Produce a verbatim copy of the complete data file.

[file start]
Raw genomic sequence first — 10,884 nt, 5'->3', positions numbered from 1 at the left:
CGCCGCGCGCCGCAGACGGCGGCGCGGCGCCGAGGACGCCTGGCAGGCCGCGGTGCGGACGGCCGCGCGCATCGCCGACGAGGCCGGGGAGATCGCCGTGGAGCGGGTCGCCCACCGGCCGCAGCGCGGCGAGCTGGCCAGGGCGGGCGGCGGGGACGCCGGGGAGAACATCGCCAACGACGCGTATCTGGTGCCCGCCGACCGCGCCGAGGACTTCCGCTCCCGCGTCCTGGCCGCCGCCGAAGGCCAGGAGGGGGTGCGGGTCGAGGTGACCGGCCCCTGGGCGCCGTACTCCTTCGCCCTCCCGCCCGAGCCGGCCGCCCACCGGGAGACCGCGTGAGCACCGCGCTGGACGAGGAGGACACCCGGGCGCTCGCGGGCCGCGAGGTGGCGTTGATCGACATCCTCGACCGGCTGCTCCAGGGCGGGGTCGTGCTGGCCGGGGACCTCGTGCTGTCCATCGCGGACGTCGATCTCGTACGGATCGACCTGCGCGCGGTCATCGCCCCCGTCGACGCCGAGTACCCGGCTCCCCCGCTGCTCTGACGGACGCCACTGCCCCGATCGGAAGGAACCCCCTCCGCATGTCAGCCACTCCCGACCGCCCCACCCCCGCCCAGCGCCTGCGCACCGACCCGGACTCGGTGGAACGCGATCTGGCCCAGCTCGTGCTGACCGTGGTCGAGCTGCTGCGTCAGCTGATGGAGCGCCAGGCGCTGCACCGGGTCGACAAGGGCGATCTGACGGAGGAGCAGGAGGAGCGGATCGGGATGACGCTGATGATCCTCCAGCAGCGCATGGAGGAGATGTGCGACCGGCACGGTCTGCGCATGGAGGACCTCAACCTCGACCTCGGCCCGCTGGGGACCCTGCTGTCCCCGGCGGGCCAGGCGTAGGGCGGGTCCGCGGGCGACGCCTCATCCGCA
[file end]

Raw genomic sequence first — 10,884 nt, 5'->3', positions numbered from 1 at the left:
CGCCGCGCGCCGCAGACGGCGGCGCGGCGCCGAGGACGCCTGGCAGGCCGCGGTGCGGACGGCCGCGCGCATCGCCGACGAGGCCGGGGAGATCGCCGTGGAGCGGGTCGCCCACCGGCCGCAGCGCGGCGAGCTGGCCAGGGCGGGCGGCGGGGACGCCGGGGAGAACATCGCCAACGACGCGTATCTGGTGCCCGCCGACCGCGCCGAGGACTTCCGCTCCCGCGTCCTGGCCGCCGCCGAAGGCCAGGAGGGGGTGCGGGTCGAGGTGACCGGCCCCTGGGCGCCGTACTCCTTCGCCCTCCCGCCCGAGCCGGCCGCCCACCGGGAGACCGCGTGAGCACCGCGCTGGACGAGGAGGACACCCGGGCGCTCGCGGGCCGCGAGGTGGCGTTGATCGACATCCTCGACCGGCTGCTCCAGGGCGGGGTCGTGCTGGCCGGGGACCTCGTGCTGTCCATCGCGGACGTCGATCTCGTACGGATCGACCTGCGCGCGGTCATCGCCCCCGTCGACGCCGAGTACCCGGCTCCCCCGCTGCTCTGACGGACGCCACTGCCCCGATCGGAAGGAACCCCCTCCGCATGTCAGCCACTCCCGACCGCCCCACCCCCGCCCAGCGCCTGCGCACCGACCCGGACTCGGTGGAACGCGATCTGGCCCAGCTCGTGCTGACCGTGGTCGAGCTGCTGCGTCAGCTGATGGAGCGCCAGGCGCTGCACCGGGTCGACAAGGGCGATCTGACGGAGGAGCAGGAGGAGCGGATCGGGATGACGCTGATGATCCTCCAGCAGCGCATGGAGGAGATGTGCGACCGGCACGGTCTGCGCATGGAGGACCTCAACCTCGACCTCGGCCCGCTGGGGACCCTGCTGTCCCCGGCGGGCCAGGCGTAGGGCGGGTCCGCGGGCGACGCCTCATCCGCA